Is South Mississippi's Seafood Industry Recovering?

By Elise Roberts - bio | email

BILOXI, MS (WLOX) - This week, South Mississippians will celebrate a Biloxi tradition - the annual Seafood Festival.

At one time, Biloxi was considered the seafood capital of the world. The industry has changed quite a bit over the years. Casinos and the aftermath of Katrina are posing a whole new generation of challenges.

"The price of the land has increased so much, so a lot of the factories have sold their property to the casinos," Biloxi Councilman George Lawrence said. "The beachfront has always changed, but it's how we do from here to what's Biloxi is going to look like."

With the increasing cost of gas, many say it's harder for shrimpers to maintain the boats. Many in the Vietnamese community are moving to nearby Bayou la Batre, Alabama because of the increased cost of living in South Mississippi. Not to mention the fact that imported seafood is hurting the economy.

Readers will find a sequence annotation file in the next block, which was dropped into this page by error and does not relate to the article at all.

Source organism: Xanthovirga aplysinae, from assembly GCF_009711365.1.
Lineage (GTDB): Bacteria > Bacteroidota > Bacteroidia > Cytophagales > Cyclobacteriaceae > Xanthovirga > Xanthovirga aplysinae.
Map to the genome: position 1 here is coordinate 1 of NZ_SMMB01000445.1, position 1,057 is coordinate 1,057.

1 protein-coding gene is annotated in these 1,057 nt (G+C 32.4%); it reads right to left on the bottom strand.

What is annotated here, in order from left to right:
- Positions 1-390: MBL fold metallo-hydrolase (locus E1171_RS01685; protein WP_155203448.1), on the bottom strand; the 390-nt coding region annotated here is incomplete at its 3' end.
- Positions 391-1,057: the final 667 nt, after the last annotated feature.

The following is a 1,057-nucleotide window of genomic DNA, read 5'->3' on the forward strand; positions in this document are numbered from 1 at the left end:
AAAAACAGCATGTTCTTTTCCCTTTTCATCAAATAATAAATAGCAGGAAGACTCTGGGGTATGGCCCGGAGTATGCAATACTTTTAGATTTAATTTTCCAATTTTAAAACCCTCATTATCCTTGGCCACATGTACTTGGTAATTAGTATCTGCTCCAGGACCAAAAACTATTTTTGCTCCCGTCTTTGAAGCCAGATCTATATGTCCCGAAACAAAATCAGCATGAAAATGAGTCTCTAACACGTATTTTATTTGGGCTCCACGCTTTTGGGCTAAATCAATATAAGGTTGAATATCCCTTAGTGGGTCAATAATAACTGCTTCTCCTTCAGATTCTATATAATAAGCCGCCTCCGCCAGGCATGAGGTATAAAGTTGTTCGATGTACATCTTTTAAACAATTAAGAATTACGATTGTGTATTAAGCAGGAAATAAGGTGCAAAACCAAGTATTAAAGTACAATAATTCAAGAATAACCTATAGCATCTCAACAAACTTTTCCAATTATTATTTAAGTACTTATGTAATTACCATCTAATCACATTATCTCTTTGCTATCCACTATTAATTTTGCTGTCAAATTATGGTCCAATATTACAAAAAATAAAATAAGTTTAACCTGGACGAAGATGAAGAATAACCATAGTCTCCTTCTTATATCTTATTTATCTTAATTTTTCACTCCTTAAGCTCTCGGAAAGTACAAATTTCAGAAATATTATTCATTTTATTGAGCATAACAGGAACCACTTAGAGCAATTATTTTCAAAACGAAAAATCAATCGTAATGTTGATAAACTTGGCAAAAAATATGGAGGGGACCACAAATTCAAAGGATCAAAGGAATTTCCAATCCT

"What we have to get across is that imported shrimp, imported seafood is not the way to go. Buy local, wild shrimp that are from the Gulf Coast and from America," Gina Ross-Seamans said.

Shrimping goes back at least six generations in Seamans' family.

"They decided to raise the family here in Biloxi and shrimping was their background, and boat building and anything else you can imagine," she said.

Seamans said while business is getting better for her family, the only way to salvage South Mississippi's seafood industry is for consumers to buy locally.